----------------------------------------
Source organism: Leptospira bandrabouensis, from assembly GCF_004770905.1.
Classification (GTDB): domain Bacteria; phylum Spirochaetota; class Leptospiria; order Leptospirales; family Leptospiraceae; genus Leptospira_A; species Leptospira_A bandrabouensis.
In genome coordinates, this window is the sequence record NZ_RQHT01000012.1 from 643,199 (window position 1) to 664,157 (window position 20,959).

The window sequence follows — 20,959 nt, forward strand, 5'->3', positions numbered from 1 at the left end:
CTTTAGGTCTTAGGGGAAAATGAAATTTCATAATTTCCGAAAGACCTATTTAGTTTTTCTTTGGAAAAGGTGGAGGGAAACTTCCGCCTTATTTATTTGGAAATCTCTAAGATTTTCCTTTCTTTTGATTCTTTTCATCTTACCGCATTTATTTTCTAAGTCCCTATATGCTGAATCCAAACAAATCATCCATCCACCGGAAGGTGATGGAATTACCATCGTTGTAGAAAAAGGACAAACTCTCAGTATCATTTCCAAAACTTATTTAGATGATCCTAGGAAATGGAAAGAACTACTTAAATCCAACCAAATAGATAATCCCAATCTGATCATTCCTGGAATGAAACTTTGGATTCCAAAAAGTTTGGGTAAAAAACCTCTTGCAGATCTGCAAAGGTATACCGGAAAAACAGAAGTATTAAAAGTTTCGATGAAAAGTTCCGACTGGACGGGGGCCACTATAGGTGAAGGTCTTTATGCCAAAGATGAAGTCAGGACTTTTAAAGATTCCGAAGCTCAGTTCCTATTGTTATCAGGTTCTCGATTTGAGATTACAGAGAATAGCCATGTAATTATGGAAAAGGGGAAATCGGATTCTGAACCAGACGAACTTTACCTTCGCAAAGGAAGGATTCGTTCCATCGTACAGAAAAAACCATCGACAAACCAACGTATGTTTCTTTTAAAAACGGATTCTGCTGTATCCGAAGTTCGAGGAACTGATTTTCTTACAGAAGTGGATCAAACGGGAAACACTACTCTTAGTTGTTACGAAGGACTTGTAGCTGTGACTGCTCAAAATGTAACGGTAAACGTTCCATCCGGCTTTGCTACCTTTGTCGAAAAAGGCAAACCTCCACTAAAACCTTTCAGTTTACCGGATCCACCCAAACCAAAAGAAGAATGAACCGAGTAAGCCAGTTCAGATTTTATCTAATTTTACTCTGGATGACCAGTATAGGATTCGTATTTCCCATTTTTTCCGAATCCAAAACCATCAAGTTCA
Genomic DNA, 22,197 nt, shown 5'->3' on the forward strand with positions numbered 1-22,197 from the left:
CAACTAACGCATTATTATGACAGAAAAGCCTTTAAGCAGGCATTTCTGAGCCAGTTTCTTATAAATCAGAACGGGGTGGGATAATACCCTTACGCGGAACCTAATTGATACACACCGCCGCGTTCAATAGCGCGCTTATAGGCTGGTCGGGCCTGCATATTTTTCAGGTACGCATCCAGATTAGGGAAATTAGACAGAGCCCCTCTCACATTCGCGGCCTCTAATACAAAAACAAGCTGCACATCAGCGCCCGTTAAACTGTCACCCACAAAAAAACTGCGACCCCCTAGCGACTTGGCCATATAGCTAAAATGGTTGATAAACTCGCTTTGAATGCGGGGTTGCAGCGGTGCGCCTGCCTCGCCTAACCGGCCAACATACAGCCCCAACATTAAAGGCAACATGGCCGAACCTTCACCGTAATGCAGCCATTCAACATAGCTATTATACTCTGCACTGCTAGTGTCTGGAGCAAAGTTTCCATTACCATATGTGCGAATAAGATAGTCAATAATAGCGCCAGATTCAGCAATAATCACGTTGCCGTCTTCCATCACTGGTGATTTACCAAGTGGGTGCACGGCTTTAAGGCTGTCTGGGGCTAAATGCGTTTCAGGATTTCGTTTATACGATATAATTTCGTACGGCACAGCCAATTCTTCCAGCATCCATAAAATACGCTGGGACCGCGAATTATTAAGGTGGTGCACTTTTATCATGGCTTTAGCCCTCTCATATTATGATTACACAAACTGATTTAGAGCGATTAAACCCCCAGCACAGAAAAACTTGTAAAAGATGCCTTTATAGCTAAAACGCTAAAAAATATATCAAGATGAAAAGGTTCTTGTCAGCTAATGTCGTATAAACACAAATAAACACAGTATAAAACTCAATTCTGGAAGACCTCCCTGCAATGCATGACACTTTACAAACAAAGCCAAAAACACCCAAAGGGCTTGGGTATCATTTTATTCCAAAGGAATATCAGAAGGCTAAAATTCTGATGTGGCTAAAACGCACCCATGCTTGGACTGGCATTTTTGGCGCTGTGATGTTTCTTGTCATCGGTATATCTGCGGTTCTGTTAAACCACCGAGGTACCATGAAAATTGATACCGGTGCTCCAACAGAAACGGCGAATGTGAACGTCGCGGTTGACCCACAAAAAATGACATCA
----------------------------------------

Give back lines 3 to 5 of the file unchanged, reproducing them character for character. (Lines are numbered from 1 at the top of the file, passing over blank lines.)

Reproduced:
In genome coordinates, this window is the sequence record NZ_RQHT01000012.1 from 643,199 (window position 1) to 664,157 (window position 20,959).

The window sequence follows — 20,959 nt, forward strand, 5'->3', positions numbered from 1 at the left end:
CTTTAGGTCTTAGGGGAAAATGAAATTTCATAATTTCCGAAAGACCTATTTAGTTTTTCTTTGGAAAAGGTGGAGGGAAACTTCCGCCTTATTTATTTGGAAATCTCTAAGATTTTCCTTTCTTTTGATTCTTTTCATCTTACCGCATTTATTTTCTAAGTCCCTATATGCTGAATCCAAACAAATCATCCATCCACCGGAAGGTGATGGAATTACCATCGTTGTAGAAAAAGGACAAACTCTCAGTATCATTTCCAAAACTTATTTAGATGATCCTAGGAAATGGAAAGAACTACTTAAATCCAACCAAATAGATAATCCCAATCTGATCATTCCTGGAATGAAACTTTGGATTCCAAAAAGTTTGGGTAAAAAACCTCTTGCAGATCTGCAAAGGTATACCGGAAAAACAGAAGTATTAAAAGTTTCGATGAAAAGTTCCGACTGGACGGGGGCCACTATAGGTGAAGGTCTTTATGCCAAAGATGAAGTCAGGACTTTTAAAGATTCCGAAGCTCAGTTCCTATTGTTATCAGGTTCTCGATTTGAGATTACAGAGAATAGCCATGTAATTATGGAAAAGGGGAAATCGGATTCTGAACCAGACGAACTTTACCTTCGCAAAGGAAGGATTCGTTCCATCGTACAGAAAAAACCATCGACAAACCAACGTATGTTTCTTTTAAAAACGGATTCTGCTGTATCCGAAGTTCGAGGAACTGATTTTCTTACAGAAGTGGATCAAACGGGAAACACTACTCTTAGTTGTTACGAAGGACTTGTAGCTGTGACTGCTCAAAATGTAACGGTAAACGTTCCATCCGGCTTTGCTACCTTTGTCGAAAAAGGCAAACCTCCACTAAAACCTTTCAGTTTACCGGATCCACCCAAACCAAAAGAAGAATGAACCGAGTAAGCCAGTTCAGATTTTATCTAATTTTACTCTGGATGACCAGTATAGGATTCGTATTTCCCATTTTTTCCGAATCCAAAACCATCAAGTTCA